I prefer Marx’s term. “Dogmatic” equality expresses the religious intensity, the uncontrollable force of equality, its capacity to consume all differences and distinctions, along with any politics inassimilable to the dominance of markets.
Wall’s essay suggests a powerful question. How can we distinguish mere authoritarianism from valid professional judgment, judgment that seeks to counter the prejudices and blindnesses of individual experts? How can we know that when an expert tells us Emily Dickinson or Zora Neale Hurston are great writers, she isn’t simply expressing her subjective opinion?
One way to assure people of the validity of expert judgments is by making the reasoning behind them transparent. Yet expertise isn’t generally compatible with the capacity to show just anyone the evidence for our judgment. The opposite is more often the case. This is why theorists of academic disciplines from Northrop Frye to Thomas Kuhn point to the consensus of the community of experts as the standard for assessing the value of a given work, study, or claim. The fact that 97 percent of climate scientists agree that climate change is both real and human-caused is far more powerful than the description of any particular scientific finding. Even if those findings are described in terms superficially accessible to laypeople, we understand that the expert assessment of their value depends on a variety of background knowledges, practices, and norms that are concealed from us. Recent history has shown that it’s quite easy for nonexperts to examine various studies of vaccines, for example, and arrive at conclusions sharply distinct from those of experts.
The claim of an expert community’s judgments on nonexperts derives from the background knowledges, experimental procedures, norms of argument and evidence, and often-tacit skills that constitute expertise in a given field. Jerry Z. Muller has described how university administrators have fallen victim to the egalitarian fantasy that we can make the grounds of expert judgment accessible to just anyone. The dogmatic egalitarianism of what Muller calls “metrics fixation” conceals a struggle between administrators and a “professional ethos … based on mastery of a body of specialized knowledge acquired through an extended process of education and training.” Muller describes how the proponents of metrics understand professional judgment “as personal, subjective, and self-interested.” If you can’t immediately show me your reasons for your expert judgment, it must be because you have no reasons, or your reasons are bad ones. Perhaps you’re getting paid by the vaccine makers, or you own stock in wind turbines.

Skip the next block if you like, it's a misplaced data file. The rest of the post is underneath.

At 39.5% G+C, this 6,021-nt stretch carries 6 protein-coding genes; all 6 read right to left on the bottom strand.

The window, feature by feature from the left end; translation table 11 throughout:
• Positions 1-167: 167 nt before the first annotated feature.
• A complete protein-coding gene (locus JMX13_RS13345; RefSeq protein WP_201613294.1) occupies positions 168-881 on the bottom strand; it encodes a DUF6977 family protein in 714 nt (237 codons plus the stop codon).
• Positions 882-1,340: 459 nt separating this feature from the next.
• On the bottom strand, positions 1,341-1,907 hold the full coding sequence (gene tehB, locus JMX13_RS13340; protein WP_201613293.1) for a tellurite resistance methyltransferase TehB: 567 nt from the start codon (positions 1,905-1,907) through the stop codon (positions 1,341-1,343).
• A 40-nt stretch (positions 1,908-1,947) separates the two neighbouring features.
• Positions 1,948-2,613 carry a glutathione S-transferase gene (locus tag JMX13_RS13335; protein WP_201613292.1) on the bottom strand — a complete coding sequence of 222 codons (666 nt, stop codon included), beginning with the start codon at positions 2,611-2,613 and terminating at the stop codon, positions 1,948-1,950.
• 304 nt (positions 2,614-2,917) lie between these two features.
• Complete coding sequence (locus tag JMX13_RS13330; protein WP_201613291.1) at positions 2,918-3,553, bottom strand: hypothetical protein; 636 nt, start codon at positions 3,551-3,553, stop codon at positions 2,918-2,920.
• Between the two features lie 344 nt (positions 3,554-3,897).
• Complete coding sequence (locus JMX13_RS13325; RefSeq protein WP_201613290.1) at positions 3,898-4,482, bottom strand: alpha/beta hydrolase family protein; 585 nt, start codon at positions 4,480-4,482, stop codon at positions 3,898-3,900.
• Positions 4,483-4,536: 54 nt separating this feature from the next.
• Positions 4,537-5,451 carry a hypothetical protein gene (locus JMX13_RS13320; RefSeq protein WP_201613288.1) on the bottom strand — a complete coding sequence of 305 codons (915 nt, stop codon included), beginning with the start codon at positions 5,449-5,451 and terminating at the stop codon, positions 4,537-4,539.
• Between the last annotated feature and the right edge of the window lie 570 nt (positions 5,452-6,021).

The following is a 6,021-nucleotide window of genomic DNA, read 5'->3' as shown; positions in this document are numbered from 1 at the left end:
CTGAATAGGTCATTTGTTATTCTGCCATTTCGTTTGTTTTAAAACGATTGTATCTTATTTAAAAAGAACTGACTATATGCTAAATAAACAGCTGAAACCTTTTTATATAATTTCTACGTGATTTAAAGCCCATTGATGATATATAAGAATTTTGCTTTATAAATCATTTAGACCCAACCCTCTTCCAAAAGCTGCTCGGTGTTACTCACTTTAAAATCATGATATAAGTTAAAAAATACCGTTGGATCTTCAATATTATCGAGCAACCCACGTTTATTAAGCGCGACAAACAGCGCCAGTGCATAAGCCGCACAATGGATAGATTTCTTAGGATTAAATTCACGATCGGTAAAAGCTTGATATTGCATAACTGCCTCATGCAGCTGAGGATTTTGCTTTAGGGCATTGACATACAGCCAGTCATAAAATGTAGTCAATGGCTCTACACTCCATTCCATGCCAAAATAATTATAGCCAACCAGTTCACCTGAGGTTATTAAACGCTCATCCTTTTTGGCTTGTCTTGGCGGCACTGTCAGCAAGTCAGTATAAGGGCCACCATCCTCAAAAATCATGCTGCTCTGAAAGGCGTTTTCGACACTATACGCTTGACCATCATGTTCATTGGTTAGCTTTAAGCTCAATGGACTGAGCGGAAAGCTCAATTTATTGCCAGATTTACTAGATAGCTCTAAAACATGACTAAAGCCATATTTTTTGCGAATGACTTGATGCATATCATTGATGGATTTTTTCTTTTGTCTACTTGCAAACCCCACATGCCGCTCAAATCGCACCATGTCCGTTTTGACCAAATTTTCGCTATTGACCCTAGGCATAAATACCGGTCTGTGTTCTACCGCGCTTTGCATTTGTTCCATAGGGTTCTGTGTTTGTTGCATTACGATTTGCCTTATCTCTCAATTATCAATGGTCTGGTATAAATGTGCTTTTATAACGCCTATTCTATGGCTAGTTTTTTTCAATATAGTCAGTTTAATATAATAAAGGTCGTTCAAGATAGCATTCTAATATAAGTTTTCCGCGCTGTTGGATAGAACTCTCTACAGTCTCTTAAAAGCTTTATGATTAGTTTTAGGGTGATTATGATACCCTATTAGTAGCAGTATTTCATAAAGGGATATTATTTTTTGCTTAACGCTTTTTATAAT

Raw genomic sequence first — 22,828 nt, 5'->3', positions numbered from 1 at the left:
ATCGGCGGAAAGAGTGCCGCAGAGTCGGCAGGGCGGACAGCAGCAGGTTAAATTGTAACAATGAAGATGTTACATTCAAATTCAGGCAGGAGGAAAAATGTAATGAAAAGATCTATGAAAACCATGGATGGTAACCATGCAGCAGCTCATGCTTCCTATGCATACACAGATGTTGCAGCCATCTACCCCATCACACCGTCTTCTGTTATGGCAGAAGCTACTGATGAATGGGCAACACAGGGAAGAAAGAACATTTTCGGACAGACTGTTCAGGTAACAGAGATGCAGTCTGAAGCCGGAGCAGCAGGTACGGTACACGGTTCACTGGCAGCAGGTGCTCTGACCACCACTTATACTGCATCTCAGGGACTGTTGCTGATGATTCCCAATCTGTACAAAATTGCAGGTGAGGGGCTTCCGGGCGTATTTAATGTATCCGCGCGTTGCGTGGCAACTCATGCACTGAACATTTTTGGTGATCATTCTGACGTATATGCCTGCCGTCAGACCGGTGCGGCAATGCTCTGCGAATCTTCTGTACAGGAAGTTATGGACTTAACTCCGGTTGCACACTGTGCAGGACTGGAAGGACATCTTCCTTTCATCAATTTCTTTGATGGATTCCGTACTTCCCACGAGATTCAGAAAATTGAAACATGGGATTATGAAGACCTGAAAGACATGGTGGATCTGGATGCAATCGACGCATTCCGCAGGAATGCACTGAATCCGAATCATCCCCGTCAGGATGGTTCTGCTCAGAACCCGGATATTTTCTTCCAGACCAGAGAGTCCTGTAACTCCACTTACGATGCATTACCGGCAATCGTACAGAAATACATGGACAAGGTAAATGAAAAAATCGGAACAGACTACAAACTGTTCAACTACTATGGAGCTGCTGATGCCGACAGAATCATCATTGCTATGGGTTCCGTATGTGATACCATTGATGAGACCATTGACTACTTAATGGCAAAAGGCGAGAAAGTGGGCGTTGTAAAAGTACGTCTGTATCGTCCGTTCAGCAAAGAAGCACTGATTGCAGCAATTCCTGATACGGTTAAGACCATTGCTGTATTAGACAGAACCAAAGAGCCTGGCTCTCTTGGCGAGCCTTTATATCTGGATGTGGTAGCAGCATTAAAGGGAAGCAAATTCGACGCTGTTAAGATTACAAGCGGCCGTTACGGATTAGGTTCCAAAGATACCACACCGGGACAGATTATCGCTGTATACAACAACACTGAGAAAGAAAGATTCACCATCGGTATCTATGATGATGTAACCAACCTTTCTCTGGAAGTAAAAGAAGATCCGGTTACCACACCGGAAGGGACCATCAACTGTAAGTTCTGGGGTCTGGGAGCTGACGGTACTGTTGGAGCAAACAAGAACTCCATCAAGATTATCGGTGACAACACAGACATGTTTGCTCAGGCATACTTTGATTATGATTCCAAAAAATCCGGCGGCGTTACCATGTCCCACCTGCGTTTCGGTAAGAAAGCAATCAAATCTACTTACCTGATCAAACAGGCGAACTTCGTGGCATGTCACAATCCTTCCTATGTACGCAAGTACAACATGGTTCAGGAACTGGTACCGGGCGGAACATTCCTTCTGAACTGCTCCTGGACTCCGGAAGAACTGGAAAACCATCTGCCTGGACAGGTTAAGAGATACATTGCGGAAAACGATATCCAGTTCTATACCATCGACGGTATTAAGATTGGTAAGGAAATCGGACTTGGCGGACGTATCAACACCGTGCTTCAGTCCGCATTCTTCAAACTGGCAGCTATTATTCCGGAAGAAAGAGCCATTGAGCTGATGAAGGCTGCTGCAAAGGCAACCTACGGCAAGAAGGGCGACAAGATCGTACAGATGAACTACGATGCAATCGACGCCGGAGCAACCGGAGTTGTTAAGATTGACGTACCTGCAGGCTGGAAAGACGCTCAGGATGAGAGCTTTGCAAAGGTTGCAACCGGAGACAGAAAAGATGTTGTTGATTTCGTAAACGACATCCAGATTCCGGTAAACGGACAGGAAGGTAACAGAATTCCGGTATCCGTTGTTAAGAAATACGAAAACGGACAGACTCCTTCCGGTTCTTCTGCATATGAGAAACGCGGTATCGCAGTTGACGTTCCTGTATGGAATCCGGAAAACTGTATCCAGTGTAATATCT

Literary expertise differs from scientific expertise in many respects. But in both cases we can distinguish professional judgment from mere private opinion. And, like scientific judgment, understanding the basis of expert literary judgment is a learning process. I think Bashō’s poetry is great. But this isn’t just my opinion. I didn’t discover the beauty of Bashō’s work on my own. And no one pointed at a poem and just expected me to get it. When I was 15, I discovered R.H. Blyth’s translation and commentary on Japanese haiku as I was bored one day in the library. I opened the book at random and came across these three baffling lines:
“The octopus trap:
Under the summer moon.”
It wasn’t the complexity of the poem that threw me. It was its stark simplicity. The poem didn’t seem to be saying anything. I was about to throw the book down, but then, curious as to why anyone would put such a stupid poem in a book, I scanned Blyth’s commentary. I read the following sentences: “The octopus lies as if asleep in the bottom of the jar which has trapped him, a float marking the place on the water above. Though the words do not express it, the verse seems full of light and color.”
Blyth’s brief gloss combines a useful piece of historical knowledge — the fact that 17th-century Japanese octopus traps were open jars — with the description of something that he notices about the poem. “The verse seems full of light and color.” How could this be? What is the source of the color in this extremely plain poem? How does the octopus relate to the summer moon? What is it like to be an octopus?
Over the following days and weeks, the poem recurred to my mind, along with Blyth’s gloss. Within me, Blyth’s teaching slowly passed Hume’s test of aesthetic expertise. Many people, “when left to themselves, have but a faint and dubious perception of beauty, who are yet capable of relishing any fine stroke which is pointed out to them.” Something that for me was unimaginable — what is it like to be an octopus? — became something I could begin to imagine.